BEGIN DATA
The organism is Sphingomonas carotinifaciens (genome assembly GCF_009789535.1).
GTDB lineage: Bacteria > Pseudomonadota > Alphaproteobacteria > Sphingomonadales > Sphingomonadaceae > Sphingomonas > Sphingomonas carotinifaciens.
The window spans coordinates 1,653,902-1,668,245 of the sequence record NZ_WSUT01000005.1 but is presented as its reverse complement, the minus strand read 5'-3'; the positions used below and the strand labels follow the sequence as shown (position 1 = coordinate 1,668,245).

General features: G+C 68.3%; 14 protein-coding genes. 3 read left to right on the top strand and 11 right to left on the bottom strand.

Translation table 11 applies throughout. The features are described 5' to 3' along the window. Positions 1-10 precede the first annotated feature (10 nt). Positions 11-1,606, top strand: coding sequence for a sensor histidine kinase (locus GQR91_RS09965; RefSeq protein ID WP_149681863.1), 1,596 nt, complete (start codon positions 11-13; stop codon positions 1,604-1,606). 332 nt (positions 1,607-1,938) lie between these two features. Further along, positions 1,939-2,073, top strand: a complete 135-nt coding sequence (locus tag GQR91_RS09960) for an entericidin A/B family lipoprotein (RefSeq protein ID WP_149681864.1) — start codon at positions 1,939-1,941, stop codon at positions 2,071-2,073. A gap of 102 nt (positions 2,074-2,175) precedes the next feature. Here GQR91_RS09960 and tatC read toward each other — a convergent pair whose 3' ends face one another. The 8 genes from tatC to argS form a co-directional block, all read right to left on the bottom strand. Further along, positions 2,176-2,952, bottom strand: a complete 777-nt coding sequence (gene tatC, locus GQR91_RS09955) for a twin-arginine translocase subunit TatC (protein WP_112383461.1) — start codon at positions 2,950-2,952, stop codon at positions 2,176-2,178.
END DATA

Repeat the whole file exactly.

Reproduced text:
The organism is Sphingomonas carotinifaciens (genome assembly GCF_009789535.1).
GTDB lineage: Bacteria > Pseudomonadota > Alphaproteobacteria > Sphingomonadales > Sphingomonadaceae > Sphingomonas > Sphingomonas carotinifaciens.
The window spans coordinates 1,653,902-1,668,245 of the sequence record NZ_WSUT01000005.1 but is presented as its reverse complement, the minus strand read 5'-3'; the positions used below and the strand labels follow the sequence as shown (position 1 = coordinate 1,668,245).

General features: G+C 68.3%; 14 protein-coding genes. 3 read left to right on the top strand and 11 right to left on the bottom strand.

Translation table 11 applies throughout. The features are described 5' to 3' along the window. Positions 1-10 precede the first annotated feature (10 nt). Positions 11-1,606, top strand: coding sequence for a sensor histidine kinase (locus GQR91_RS09965; RefSeq protein ID WP_149681863.1), 1,596 nt, complete (start codon positions 11-13; stop codon positions 1,604-1,606). 332 nt (positions 1,607-1,938) lie between these two features. Further along, positions 1,939-2,073, top strand: a complete 135-nt coding sequence (locus tag GQR91_RS09960) for an entericidin A/B family lipoprotein (RefSeq protein ID WP_149681864.1) — start codon at positions 1,939-1,941, stop codon at positions 2,071-2,073. A gap of 102 nt (positions 2,074-2,175) precedes the next feature. Here GQR91_RS09960 and tatC read toward each other — a convergent pair whose 3' ends face one another. The 8 genes from tatC to argS form a co-directional block, all read right to left on the bottom strand. Further along, positions 2,176-2,952, bottom strand: a complete 777-nt coding sequence (gene tatC, locus GQR91_RS09955) for a twin-arginine translocase subunit TatC (protein WP_112383461.1) — start codon at positions 2,950-2,952, stop codon at positions 2,176-2,178.